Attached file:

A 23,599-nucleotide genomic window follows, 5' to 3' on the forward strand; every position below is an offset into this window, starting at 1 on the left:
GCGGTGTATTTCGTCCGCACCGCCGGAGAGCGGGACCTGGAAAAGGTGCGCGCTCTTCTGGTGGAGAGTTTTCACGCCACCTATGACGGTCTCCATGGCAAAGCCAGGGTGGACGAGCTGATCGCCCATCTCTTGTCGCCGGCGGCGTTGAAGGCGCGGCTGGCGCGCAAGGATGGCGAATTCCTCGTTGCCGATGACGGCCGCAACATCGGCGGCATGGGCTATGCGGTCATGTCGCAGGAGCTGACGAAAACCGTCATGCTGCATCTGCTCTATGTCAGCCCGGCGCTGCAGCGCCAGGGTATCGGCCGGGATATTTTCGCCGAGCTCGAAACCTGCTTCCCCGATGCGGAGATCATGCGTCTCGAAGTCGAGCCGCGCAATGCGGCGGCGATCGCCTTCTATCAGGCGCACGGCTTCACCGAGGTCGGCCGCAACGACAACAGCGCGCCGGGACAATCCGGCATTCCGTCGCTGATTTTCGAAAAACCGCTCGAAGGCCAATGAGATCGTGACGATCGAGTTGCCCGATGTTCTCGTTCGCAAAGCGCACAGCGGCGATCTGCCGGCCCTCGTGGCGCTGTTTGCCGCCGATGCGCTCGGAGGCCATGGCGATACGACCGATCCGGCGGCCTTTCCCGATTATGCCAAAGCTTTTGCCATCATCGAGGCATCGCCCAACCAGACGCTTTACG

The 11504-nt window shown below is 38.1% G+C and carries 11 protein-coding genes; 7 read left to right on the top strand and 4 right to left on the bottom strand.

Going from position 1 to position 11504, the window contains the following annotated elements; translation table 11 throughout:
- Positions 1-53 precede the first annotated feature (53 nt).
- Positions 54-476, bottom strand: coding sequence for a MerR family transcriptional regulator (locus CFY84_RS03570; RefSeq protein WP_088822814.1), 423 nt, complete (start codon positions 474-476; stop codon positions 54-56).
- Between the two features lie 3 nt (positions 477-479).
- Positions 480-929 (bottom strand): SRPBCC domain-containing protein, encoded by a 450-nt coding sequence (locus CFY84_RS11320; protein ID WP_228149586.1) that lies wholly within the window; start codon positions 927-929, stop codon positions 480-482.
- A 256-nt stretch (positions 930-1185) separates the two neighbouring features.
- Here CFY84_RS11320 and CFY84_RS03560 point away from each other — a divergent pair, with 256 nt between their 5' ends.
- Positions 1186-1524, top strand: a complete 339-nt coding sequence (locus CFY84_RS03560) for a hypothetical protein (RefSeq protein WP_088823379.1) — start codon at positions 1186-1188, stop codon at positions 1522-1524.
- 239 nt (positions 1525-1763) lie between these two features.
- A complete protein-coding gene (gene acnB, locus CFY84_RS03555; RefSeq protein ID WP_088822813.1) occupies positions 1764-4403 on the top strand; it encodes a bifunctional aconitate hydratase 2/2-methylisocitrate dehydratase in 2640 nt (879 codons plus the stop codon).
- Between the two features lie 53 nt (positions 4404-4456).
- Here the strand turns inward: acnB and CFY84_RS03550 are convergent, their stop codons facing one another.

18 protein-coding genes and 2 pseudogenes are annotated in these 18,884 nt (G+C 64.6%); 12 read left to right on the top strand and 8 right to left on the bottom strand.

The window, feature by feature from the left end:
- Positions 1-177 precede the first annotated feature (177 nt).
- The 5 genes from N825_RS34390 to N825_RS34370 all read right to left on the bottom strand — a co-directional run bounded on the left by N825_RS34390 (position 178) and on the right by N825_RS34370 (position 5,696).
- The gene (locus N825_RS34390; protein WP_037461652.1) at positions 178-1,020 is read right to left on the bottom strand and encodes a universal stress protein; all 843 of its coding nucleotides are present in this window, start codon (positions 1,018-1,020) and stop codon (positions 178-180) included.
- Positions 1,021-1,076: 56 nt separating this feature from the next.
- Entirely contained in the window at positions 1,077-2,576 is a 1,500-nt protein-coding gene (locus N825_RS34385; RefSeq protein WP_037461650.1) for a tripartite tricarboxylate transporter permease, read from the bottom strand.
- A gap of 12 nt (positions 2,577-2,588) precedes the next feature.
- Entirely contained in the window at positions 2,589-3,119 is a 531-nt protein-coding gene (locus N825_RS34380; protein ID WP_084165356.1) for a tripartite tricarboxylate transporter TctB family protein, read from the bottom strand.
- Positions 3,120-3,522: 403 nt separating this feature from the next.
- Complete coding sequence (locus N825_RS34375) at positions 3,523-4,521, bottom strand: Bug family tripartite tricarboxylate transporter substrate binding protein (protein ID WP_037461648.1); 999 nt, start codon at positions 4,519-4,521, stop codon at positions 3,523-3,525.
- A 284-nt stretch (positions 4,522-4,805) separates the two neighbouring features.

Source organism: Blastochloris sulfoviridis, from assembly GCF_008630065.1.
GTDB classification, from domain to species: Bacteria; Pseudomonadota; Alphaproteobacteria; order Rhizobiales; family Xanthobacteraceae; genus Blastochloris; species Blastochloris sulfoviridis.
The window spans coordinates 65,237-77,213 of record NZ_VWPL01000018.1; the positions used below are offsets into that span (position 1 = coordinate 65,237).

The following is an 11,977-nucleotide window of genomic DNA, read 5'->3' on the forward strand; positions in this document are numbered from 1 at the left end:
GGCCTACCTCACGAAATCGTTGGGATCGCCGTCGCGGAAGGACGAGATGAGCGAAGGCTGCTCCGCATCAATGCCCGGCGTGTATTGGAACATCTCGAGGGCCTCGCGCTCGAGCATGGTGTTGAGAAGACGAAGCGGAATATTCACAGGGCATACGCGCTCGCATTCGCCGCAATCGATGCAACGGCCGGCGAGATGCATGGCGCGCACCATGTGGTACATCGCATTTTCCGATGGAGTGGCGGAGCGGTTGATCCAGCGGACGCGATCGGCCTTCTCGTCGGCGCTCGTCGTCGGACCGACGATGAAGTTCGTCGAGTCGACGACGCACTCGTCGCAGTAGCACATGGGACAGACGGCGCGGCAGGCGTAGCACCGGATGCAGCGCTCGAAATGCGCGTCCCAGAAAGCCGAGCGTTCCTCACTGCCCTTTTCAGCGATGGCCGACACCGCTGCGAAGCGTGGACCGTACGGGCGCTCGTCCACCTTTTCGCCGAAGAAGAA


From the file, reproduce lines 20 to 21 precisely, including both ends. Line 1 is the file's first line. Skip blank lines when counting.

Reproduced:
- The gene (locus N825_RS34390; protein WP_037461652.1) at positions 178-1,020 is read right to left on the bottom strand and encodes a universal stress protein; all 843 of its coding nucleotides are present in this window, start codon (positions 1,018-1,020) and stop codon (positions 178-180) included.
- Positions 1,021-1,076: 56 nt separating this feature from the next.